Eamonn O’Laocha is bridging the digital divide in New Westminster by providing computers and smartphones to marginalized people so they can access social services during the COVID-19 pandemic.
The Douglas College business instructor is collecting digital devices people no longer need to help connect families and individuals to online resources like financial aid and government services. Due to the global pandemic, he says there’s a greater need to get people online.
“We found that many people can’t apply for the government programs that have been made available during COVID-19 because they don’t have access to the virtual world,” said O’Laocha. “This pushed us to move quickly so they can apply for these resources.”
O’Loacha is working with the Purpose Societyand the City of New Westminster to distribute the devices.
Nadine Nakagawa, New Westminster city councillor, said staying connected is now more important now than ever and acknowledged that not all community members have equal access to technology.
“As more and more services move online, people need to be able to access online forms and information, and to stay connected to loved ones and our support networks,” said Nakagawa, in a news release. “This is especially true for members of our community who are the most marginalized. Connectedness is a basic human need, and this project works to address that.”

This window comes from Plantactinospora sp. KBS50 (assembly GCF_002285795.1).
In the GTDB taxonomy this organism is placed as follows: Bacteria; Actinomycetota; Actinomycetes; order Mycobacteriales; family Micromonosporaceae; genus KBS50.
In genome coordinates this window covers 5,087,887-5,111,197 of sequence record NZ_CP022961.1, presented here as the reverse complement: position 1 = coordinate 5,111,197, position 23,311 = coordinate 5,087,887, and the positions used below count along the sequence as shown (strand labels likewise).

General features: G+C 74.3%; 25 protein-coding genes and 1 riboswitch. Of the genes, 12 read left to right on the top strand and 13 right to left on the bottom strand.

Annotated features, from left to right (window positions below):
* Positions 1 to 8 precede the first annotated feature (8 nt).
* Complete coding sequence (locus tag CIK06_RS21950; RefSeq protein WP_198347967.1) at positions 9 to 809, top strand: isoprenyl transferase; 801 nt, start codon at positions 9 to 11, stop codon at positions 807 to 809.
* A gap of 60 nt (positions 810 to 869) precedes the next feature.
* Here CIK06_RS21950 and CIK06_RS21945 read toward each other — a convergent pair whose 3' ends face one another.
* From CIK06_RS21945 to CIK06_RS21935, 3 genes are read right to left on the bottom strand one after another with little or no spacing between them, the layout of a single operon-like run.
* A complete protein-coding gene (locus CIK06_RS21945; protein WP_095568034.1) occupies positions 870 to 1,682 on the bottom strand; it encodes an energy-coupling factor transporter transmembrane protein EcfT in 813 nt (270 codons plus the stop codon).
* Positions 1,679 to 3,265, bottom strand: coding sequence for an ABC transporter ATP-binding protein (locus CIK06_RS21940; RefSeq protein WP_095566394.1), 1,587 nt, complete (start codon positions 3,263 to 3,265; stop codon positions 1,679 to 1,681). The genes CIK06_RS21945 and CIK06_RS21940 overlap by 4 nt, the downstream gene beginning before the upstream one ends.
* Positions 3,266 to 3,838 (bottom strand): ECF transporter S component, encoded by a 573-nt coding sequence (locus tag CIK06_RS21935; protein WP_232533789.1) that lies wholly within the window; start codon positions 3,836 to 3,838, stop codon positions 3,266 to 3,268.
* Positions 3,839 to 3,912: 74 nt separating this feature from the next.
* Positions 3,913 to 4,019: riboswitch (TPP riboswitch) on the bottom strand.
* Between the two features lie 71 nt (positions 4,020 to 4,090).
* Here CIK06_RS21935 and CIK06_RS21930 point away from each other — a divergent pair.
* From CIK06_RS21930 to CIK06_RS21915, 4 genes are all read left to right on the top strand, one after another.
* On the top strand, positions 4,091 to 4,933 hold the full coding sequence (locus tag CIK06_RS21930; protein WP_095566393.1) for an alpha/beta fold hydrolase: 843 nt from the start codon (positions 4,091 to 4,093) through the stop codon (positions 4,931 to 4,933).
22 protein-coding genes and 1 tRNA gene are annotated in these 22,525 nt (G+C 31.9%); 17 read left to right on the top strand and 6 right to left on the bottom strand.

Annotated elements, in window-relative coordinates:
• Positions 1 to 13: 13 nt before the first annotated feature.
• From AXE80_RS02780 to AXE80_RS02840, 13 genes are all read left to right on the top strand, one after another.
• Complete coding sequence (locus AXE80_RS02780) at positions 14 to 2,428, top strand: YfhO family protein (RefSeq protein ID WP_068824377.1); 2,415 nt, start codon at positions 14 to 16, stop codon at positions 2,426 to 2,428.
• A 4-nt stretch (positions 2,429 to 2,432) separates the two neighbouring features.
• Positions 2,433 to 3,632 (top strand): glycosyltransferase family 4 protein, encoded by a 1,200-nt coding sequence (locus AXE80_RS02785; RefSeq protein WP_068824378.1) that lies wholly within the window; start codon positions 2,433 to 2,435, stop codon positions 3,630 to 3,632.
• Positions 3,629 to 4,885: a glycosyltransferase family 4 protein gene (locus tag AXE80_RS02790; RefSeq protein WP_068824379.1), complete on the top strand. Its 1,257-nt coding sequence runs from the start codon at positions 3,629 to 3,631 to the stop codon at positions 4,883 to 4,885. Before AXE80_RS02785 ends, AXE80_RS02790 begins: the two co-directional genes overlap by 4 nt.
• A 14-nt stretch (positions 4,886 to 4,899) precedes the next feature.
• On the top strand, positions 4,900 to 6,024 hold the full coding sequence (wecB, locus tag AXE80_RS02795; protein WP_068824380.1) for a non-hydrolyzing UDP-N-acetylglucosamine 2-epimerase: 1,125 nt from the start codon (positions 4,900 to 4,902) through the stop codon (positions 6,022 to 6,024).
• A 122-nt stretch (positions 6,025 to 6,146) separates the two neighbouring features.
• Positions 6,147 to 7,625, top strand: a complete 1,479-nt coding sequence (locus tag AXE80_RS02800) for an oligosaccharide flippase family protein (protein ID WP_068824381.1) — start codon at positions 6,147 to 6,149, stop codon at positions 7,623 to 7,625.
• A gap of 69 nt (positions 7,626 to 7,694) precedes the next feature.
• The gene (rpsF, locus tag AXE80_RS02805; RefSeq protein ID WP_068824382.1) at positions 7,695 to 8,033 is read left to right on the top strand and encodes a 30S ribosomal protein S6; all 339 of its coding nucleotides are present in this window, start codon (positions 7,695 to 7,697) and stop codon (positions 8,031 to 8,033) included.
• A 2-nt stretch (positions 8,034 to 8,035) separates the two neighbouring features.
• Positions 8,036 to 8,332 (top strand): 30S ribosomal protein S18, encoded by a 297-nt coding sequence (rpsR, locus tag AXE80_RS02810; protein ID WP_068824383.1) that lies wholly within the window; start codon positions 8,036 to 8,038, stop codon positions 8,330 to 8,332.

People who want to donate desktop computers, laptops and smartphones can email O’Laocha at firstname.lastname@example.org details.
The collected devices are wiped clean by Douglas College’s IT department and then installed with free software by student volunteers and O’Laocha.
This is one of several projects undertaken by O’Loacha, who works with community groups on research-based solutions to business or social problems. This current initiative is a part of a bigger project that aims to bridge the digital divide in New Westminster. O’Laocha is also working with the City of New Westminster to make free Wi-Fi more accessible by installing free internet hotspots around the city.
People who are marginalized are excluded from digital society, and it can be a challenge for them to get services and move out of poverty,” he said. “By providing them with technology, we can bring everyone together.”
Douglas College is the largest degree-granting college in B.C., combining the academic foundations of a university and the employer-ready skills of a college to provide the most relevant and inspiring undergraduate experience in British Columbia.